But the power of language goes beyond just the word "summon." The poem is full of rich, sensory language. The phrase "lips long parching" evokes a sense of physical thirst, while the word "unaccustomed" suggests a sense of novelty and excitement. Even the title of the poem, "I bring an unaccustomed wine," is full of sensory imagery. It's a title that tantalizes the reader, drawing them in and making them curious about what lies within.


"I bring an unaccustomed wine" may be just four lines long, but it's a poem that packs a punch. Through its use of symbolism, language, and tone, Dickinson creates a sense of celebration, seduction, and danger. The poem is a testament to the power of language and the ability of poetry to evoke deep emotions and complex ideas. As readers, we're left with a sense of wonder, a feeling that we've been let in on a secret, and a desire to explore the world of Dickinson's poetry even further.

Editor 2 Analysis and Explanation

Emily Dickinson is one of the most celebrated poets of all time, and her poem "I bring an unaccustomed wine" is a perfect example of her unique style and voice. This poem is a beautiful and complex exploration of love, passion, and the power of the human heart.

At its core, "I bring an unaccustomed wine" is a love poem. It is a celebration of the intense emotions that come with falling in love, and the way that love can transform us and make us feel alive. The poem begins with the speaker announcing that they have brought a "wine" that is "unaccustomed" - in other words, something new and exciting. This sets the tone for the rest of the poem, which is full of passion and energy.

The first stanza of the poem is particularly striking. The speaker declares that they have "not tasted such a liquor" before, and that it has the power to "make me reel" and "enchant me". This language is rich and evocative, and it immediately draws the reader in. We can feel the speaker's excitement and anticipation, and we are eager to know more about this mysterious "wine".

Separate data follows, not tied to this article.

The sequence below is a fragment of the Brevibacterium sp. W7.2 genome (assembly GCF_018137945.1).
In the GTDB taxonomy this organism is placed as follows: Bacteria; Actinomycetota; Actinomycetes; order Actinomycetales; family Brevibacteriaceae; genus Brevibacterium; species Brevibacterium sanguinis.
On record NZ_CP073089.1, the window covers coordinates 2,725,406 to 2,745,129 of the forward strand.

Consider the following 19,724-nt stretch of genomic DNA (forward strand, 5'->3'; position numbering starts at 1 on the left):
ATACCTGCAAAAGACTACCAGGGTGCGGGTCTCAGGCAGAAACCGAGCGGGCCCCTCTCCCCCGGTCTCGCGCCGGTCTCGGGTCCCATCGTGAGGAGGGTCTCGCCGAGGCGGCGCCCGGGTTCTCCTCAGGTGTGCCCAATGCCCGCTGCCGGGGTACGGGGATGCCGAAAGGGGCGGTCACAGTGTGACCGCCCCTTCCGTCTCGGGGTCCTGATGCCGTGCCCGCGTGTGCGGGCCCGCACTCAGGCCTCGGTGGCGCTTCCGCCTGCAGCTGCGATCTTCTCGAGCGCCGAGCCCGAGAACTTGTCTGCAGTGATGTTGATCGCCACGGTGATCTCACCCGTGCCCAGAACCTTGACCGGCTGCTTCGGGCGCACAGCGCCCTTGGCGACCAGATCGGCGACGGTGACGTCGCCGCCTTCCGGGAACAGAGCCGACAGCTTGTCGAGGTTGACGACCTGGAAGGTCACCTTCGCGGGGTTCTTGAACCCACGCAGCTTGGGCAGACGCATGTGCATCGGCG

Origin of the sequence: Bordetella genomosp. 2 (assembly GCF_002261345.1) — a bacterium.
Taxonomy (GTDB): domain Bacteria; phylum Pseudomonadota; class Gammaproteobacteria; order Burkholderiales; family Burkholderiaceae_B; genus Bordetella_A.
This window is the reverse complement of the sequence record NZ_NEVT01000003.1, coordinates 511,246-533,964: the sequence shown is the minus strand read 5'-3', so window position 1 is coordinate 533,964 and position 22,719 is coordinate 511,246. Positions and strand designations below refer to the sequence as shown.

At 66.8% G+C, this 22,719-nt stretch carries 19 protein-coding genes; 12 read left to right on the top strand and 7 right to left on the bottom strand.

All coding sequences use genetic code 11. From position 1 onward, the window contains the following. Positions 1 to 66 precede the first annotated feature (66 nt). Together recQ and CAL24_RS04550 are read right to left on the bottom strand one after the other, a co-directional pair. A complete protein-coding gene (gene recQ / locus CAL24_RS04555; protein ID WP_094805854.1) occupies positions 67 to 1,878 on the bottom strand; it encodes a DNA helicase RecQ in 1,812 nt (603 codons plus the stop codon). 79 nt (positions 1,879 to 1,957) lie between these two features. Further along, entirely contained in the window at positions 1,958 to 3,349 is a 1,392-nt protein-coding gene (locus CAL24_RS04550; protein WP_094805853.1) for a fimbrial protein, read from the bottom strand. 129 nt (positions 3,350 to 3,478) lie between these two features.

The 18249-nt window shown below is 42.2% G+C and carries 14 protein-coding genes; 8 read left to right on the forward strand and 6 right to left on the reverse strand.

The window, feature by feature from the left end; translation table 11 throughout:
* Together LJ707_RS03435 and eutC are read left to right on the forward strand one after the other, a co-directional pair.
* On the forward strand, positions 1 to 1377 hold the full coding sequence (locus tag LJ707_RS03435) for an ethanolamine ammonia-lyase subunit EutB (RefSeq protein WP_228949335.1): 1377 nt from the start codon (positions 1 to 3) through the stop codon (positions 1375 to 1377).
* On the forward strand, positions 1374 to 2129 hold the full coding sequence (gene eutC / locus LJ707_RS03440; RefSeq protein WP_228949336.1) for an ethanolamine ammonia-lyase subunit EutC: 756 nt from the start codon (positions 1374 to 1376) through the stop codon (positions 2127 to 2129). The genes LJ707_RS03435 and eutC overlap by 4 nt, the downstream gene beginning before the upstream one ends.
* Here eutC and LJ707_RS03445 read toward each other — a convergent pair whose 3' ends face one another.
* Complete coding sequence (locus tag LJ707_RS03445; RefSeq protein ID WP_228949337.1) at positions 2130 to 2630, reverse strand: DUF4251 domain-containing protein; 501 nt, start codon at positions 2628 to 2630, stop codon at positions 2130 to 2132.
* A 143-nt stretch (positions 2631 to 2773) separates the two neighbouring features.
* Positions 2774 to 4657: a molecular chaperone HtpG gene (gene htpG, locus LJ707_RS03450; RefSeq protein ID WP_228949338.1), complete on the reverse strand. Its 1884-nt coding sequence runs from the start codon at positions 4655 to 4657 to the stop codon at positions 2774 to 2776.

As the poem continues, the speaker becomes more and more intoxicated by the wine. They describe how it "fills me with its fire", and how it makes them feel "drunk with its ecstasy". This language is powerful and intense, and it conveys the overwhelming nature of the speaker's emotions. We can sense that they are completely consumed by their love, and that it has taken over their entire being.

One of the most interesting aspects of this poem is the way that it plays with gender roles and expectations. The speaker is a woman, and she is the one who is bringing the wine and taking the lead in the relationship. This is a departure from traditional gender roles, where men are often seen as the initiators and leaders in romantic relationships. By subverting these expectations, Dickinson is able to create a more complex and nuanced portrayal of love and desire.

Another key theme in this poem is the idea of transformation. The speaker describes how the wine has "changed the world" and how it has made everything seem "new". This is a powerful metaphor for the way that love can transform our lives and our perceptions of the world around us. When we are in love, everything seems brighter and more beautiful, and even the most mundane things can take on a new significance.

Overall, "I bring an unaccustomed wine" is a stunning poem that captures the intensity and passion of falling in love. Dickinson's use of language is masterful, and she is able to convey complex emotions and ideas with just a few carefully chosen words. This poem is a testament to the power of love, and it reminds us that even in the darkest of times, there is always the possibility for transformation and renewal.